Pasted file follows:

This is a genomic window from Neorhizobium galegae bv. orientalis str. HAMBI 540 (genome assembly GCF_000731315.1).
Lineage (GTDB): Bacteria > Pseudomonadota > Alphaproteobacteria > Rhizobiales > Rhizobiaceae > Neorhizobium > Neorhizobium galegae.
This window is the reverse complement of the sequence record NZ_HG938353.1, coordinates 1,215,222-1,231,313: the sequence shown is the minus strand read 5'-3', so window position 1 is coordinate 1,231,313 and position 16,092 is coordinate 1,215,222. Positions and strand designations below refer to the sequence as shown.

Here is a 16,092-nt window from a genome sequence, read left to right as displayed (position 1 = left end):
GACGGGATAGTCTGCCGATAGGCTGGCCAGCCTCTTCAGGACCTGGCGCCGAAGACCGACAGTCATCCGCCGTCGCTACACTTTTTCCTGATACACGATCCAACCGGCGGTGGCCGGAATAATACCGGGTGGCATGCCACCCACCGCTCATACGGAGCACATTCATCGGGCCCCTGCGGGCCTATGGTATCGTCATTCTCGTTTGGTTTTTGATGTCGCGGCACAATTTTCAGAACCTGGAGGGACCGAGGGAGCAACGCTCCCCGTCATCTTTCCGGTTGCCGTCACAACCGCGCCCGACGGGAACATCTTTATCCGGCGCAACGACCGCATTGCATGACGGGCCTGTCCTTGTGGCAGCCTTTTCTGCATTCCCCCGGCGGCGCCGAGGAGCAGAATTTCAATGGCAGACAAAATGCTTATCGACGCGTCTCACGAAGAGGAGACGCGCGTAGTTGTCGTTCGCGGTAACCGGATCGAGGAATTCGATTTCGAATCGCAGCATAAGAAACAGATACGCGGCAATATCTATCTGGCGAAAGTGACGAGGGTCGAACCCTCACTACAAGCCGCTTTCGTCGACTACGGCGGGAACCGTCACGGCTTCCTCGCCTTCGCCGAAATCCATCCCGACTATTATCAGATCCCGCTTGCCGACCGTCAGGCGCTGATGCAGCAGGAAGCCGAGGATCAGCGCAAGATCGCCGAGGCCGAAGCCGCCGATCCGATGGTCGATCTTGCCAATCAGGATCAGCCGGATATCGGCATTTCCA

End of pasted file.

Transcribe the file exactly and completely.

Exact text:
This is a genomic window from Neorhizobium galegae bv. orientalis str. HAMBI 540 (genome assembly GCF_000731315.1).
Lineage (GTDB): Bacteria > Pseudomonadota > Alphaproteobacteria > Rhizobiales > Rhizobiaceae > Neorhizobium > Neorhizobium galegae.
This window is the reverse complement of the sequence record NZ_HG938353.1, coordinates 1,215,222-1,231,313: the sequence shown is the minus strand read 5'-3', so window position 1 is coordinate 1,231,313 and position 16,092 is coordinate 1,215,222. Positions and strand designations below refer to the sequence as shown.

Here is a 16,092-nt window from a genome sequence, read left to right as displayed (position 1 = left end):
GACGGGATAGTCTGCCGATAGGCTGGCCAGCCTCTTCAGGACCTGGCGCCGAAGACCGACAGTCATCCGCCGTCGCTACACTTTTTCCTGATACACGATCCAACCGGCGGTGGCCGGAATAATACCGGGTGGCATGCCACCCACCGCTCATACGGAGCACATTCATCGGGCCCCTGCGGGCCTATGGTATCGTCATTCTCGTTTGGTTTTTGATGTCGCGGCACAATTTTCAGAACCTGGAGGGACCGAGGGAGCAACGCTCCCCGTCATCTTTCCGGTTGCCGTCACAACCGCGCCCGACGGGAACATCTTTATCCGGCGCAACGACCGCATTGCATGACGGGCCTGTCCTTGTGGCAGCCTTTTCTGCATTCCCCCGGCGGCGCCGAGGAGCAGAATTTCAATGGCAGACAAAATGCTTATCGACGCGTCTCACGAAGAGGAGACGCGCGTAGTTGTCGTTCGCGGTAACCGGATCGAGGAATTCGATTTCGAATCGCAGCATAAGAAACAGATACGCGGCAATATCTATCTGGCGAAAGTGACGAGGGTCGAACCCTCACTACAAGCCGCTTTCGTCGACTACGGCGGGAACCGTCACGGCTTCCTCGCCTTCGCCGAAATCCATCCCGACTATTATCAGATCCCGCTTGCCGACCGTCAGGCGCTGATGCAGCAGGAAGCCGAGGATCAGCGCAAGATCGCCGAGGCCGAAGCCGCCGATCCGATGGTCGATCTTGCCAATCAGGATCAGCCGGATATCGGCATTTCCA